This season, director and designer James Darrah's projects include a return to Opera Omaha for a new production of Semele, his European debut with Teatro Nacional de São Carlos in Lisbon directing Iphigénie en Tauride, and direction/curation for one of San Francisco Symphony’s SOUNDBOX series. He also continues his collaboration with Michael Tilson Thomas as director of Bernstein’s On the Town for the San Francisco Symphony. Other upcoming projects include his debut at Bard Summerscape with a new production of Iris and the world premiere of Missy Mazzoli and Royce Vavrek's operatic adaptation of Lars von Trier’s Breaking the Waves for Opera Philadelphia.
Recent engagements have included the first installment of his three year Pelleas Project based on Schoenberg’s tone poem Pelleas und Melisande with Louis Langrée and the Cincinnati Symphony, Don Giovanni and Cosí fan tutte as part of a Mozart/Da Ponte trilogy with Edo de Waart and the Milwaukee Symphony, Poulenc’s La voix humaine for the San Antonio Opera, Peter Grimes with Michael Tilson Thomas and the San Francisco Symphony, the world premiere production of Frank Zappa's 200 Motels with Esa-Pekka Salonen and the Los Angeles Philharmonic, and his Lincoln Center directing debut with Radamisto for The Juilliard School.
Mr. Darrah trained in directing and design with the Croatian National Theater and Split Summer Festival and continued directing studies and work with director Stephen Wadsworth at The Juilliard School. He holds a MFA from the UCLA School of Theater, Film, and Television. He was awarded the national Princess Grace Award in Theater and was a nominee for newcomer in the 2015 International Opera Awards.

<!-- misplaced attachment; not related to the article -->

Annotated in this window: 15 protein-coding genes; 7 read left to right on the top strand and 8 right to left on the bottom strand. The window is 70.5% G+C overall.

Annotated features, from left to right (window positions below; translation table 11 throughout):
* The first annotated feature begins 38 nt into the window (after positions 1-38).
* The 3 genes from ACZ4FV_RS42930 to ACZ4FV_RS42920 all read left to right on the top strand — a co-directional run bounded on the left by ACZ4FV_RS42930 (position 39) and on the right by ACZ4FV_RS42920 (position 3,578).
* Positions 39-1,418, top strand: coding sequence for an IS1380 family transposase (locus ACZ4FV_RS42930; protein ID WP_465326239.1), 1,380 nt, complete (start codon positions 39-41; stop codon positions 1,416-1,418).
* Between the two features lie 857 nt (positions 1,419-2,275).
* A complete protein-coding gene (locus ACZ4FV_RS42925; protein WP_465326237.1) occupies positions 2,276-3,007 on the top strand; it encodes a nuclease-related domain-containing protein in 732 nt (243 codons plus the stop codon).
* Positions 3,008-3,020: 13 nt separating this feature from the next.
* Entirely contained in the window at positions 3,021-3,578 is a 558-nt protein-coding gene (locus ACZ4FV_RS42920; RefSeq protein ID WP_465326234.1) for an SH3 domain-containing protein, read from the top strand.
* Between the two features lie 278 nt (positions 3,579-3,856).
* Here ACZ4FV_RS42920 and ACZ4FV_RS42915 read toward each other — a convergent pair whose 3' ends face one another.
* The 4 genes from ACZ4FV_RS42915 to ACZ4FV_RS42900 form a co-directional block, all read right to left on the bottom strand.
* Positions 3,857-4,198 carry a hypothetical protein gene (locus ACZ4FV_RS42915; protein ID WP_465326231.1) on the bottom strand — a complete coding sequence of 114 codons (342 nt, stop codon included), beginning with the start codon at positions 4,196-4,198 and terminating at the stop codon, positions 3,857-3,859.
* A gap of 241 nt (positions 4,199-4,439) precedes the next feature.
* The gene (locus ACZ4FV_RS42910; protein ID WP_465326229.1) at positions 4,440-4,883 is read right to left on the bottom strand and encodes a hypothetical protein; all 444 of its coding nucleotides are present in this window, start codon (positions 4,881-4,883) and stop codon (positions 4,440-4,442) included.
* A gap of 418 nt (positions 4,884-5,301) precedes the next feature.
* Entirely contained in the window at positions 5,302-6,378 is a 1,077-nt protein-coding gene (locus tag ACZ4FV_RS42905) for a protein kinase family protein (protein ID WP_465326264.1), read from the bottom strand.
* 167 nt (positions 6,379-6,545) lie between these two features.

One wishes that an introduction to a contemporary production of Pietro Mascagni's haunting and underappreciated Iris could be written without ever mentioning two operas that have damaged Iris's reputation and retarded its successful revival. (This SummerScape production is the first major professional North American staging in nearly a century.) Given the exceptional refinement and allure of the score and the libretto, this neglect is as astonishing as it is unjustified.
The first barrier to a successful revival of Iris is Mascagni’s first and only lasting success, Cavalleria rusticana, which premiered in 1890. This gripping one-act work set the tone of opera for decades by becoming synonymous with verismo, that not-altogether-useful, but ubiquitous term applied to operas whose argument is not about myth or history but about so-called real people and how they grapple with love, jealousy, cruelty, and death. Cavalleria’s popularity was immediate and its worldwide success has never faltered. Everything Mascagni wrote afterward—operas such as L’amico Fritz (1891), Guglielmo Ratcliff (1895), and Isabeau (1911)—suffered by comparison.
If that were not bad enough, Giacomo Puccini’s Madama Butterfly, which premiered six years later, in 1904, gradually eclipsed Iris. Puccini, Mascagni’s onetime roommate, emerged in the 1890s as Mascagni’s only serious rival in the world of Italian opera after Verdi. Iris was written after Puccini experienced his own sensational success with Manon Lescaut and represented Mascagni’s attempt to reassert his own prominence. But once Butterfly appeared on stage, the comparison was inevitable. The operas share a librettist, Luigi Illica; both are set in Japan; both stories are about an innocent young woman and her fate as a result of deception by men driven by desire and lust; both heroines, Iris and Cio-Cio San, end up taking their own lives. Puccini was keenly aware of Iris. He even took the idea of a humming chorus from Mascagni’s opera, where the humming effect appears first in the beginning of Act 2 and more fully in Act 3.